On this page you'll be introduced to historic sites in the
Farmington area. Some of them are simply interesting points of
local interest, but many have a unique place in the history of
Minnesota or have even been deemed of National significance. Each
is well worth the trip to see in person and, hopefully, this page
will help you understand these sites and the role they played in
our rich history.
||Indicates a site that is of National historic significance and
has a marker in place from the National Register of Historic
Location: 412 Oak Street
"I drove my horse 3,000 miles each year,
over the prairies, and held services in schoolhouses, wayside inns,
the forest, in houses of worship loaned us by Christians of other
commissions, and in our churches." So wrote Episcopal Bishop
Whipple who came to Minnesota in 1859 and is considered responsible
for the design selection of the Church of the Advent at 412 Oak
Street. Parishioners constructed the church in 1872, a year after
the formation of the parish, based on a design appearing in Richard
Upjohn's 1852 book Upjohn's Rural Architecture, Designs, Working
Drawings, and Other Specifications for a Wooden Church and Other
Rural Structures. Upjohn's book was published in New York, where
Whipple had been a clergyman. Many believe Bishop Whipple suggested
the design book to the Farmington congregation. The Bishop
consecrated the church in 1873.
The church is a fine example of small Gothic-Rivival churches
built in Minnesota under Bishop Whipple.
Location: 19185 Akin Road
The Daniel F. Akin House holds a unique
position in Minnesota and national history; it has been the site of
continuous weather observation since 1885. Coupled with Fort
Snelling weather observations, the area surrounding the Twin Cities
can boast over 160 years of continuous daily weather records free
from urban "heat island" effects. Daniel Akin (1828-1909) was born
in New York state, educated at Yale University, and came to St.
Paul from Virginia in 1856. Soon after, he settled in Lakeville
Township (that part which was later annexed by Farmington) and
built his limestone house between 1856 and 1860. Akin began his
weather observations for the Army Signal Corps, then continued with
the National Weather Bureau when it was established in 1891. A
farmer and surveyor, Akin also served as president of the Dakota
County Fair Association from 1872 to 1876.
Akin's descendants kept up the tradition of weather observation.
Perhaps the most famous of these descendants was Jerome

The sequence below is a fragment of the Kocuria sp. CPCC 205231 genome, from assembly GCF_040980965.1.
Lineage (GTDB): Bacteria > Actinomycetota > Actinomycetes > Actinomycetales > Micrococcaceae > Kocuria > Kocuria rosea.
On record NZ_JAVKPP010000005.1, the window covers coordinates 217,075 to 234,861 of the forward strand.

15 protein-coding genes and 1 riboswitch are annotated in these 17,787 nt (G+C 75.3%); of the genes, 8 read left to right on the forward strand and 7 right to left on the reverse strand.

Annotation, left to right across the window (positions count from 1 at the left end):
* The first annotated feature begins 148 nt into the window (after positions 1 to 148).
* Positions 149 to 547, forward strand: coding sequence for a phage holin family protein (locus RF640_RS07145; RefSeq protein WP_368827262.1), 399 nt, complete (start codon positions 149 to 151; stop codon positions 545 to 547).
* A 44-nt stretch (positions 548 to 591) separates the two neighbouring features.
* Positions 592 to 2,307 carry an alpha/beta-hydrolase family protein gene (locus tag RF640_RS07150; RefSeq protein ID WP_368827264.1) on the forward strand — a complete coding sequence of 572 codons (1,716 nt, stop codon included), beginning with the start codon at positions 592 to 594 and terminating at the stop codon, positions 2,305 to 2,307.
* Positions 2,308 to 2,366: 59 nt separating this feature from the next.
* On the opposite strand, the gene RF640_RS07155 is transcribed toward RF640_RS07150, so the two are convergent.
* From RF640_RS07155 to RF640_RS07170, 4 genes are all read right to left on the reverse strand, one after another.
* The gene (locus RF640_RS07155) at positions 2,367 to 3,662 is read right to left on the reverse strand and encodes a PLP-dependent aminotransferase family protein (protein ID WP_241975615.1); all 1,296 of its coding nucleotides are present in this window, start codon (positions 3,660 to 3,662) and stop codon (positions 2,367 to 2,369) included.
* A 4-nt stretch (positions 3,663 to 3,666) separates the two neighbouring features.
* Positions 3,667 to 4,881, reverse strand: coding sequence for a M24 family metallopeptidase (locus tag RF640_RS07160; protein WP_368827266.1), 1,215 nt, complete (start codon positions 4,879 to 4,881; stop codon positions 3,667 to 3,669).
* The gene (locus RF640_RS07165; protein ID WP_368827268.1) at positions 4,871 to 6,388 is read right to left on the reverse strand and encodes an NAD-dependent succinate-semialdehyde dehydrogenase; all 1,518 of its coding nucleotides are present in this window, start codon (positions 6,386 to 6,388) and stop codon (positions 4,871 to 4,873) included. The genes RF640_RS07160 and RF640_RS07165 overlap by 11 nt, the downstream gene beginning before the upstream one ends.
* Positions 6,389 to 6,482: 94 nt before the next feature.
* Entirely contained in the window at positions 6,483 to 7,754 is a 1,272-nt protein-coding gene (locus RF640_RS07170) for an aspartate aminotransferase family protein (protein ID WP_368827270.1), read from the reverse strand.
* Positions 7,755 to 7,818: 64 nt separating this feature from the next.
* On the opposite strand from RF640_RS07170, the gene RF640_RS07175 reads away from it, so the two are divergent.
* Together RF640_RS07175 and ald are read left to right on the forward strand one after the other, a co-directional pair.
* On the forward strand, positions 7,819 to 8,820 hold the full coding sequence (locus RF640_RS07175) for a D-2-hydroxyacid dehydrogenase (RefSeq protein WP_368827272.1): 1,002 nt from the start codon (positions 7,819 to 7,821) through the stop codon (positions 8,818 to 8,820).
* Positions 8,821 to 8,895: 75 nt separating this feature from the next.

Akin (1896-1985), Daniel's grandson, who kept weather
records for sixty years. (He also served as county commissioner
from 1949 to 1968.) In 1975 Jerome Akin recalled some
weather highlights, citing 1936 as the most extreme year.
That year he recorded 40 days of zero or below including
one day of 40 below. He also recorded a summer shade temperature
of 110. The worst winter storm? The 1940 Armistice Day
Blizzard. The worst summer storm? A storm that struck
north of Lakeville on May 9, 1973.
The Exchange Bank Building was built at
344 Third Street in 1880 after a disastrous fire in 1879 destroyed
many wooden structures in the downtown Farmington area. This
handsome commercial building consists of red and buff colored brick
with limestone trim. The keystones in the arches are stone with a
floral design. The cornice and pediment appear to be of pressed
When the building opened in 1880, it was known as the Bank of
Farmington and occupied the south side of the first floor, with a
hardware store on the north side. The post office occupied the rear
of the first floor and an opera or music hall was located on the
second floor. Neill's 1881 history of the county states that the
music hall could seat five hundred people! It is believed that
after the 1896, the Exchange Bank took control of the Bank of
Farmington, and the building became commonly known as the Exchange
Although there have been some alterations to the storefront, the
building remains one of the best-preserved 19th-century commercial
structures in Dakota County. When it was placed on the National
Register in 1980, it was owned by James K. Rietz of Owatonna.
Location: 400 2nd Street (Razed)
Sometimes not even National Register status has the power to
save buildings from bulldozers and wrecking balls. The Farmington
Milwaukee Road Depot is a case in point. Built in 1894, the depot
was the "only major railroad structure remaining" in a Dakota
County town when it was put on the National Register in 1979.
The depot was a symbol of the railroad heritage of Farmington.
The town grew up at the intersection of two railroad lines-the
Minnesota Central and the Hastings and Dakota (constructed in the
1860s) both of which were later absorbed by the Milwaukee Road.
From 1910 to 1921, the town possessed a large freight yard.
In 1984, after effort-filled years by some Farmington residents
to save it, the depot fell victim to the Milwaukee Railroad's
bankruptcy proceedings and the bulldozer. The Milwaukee Road said
it could not afford to maintain buildings of civic interest as well
as jobs and service.
If you know of a local site in this area that you feel should be
acknowledged for its historic significance we'd love to hear about
it or help you to investigate and document the site. Please contact
the us at:
Dakota County Historical Society
130 Third Avenue North
South Saint Paul, MN 55075
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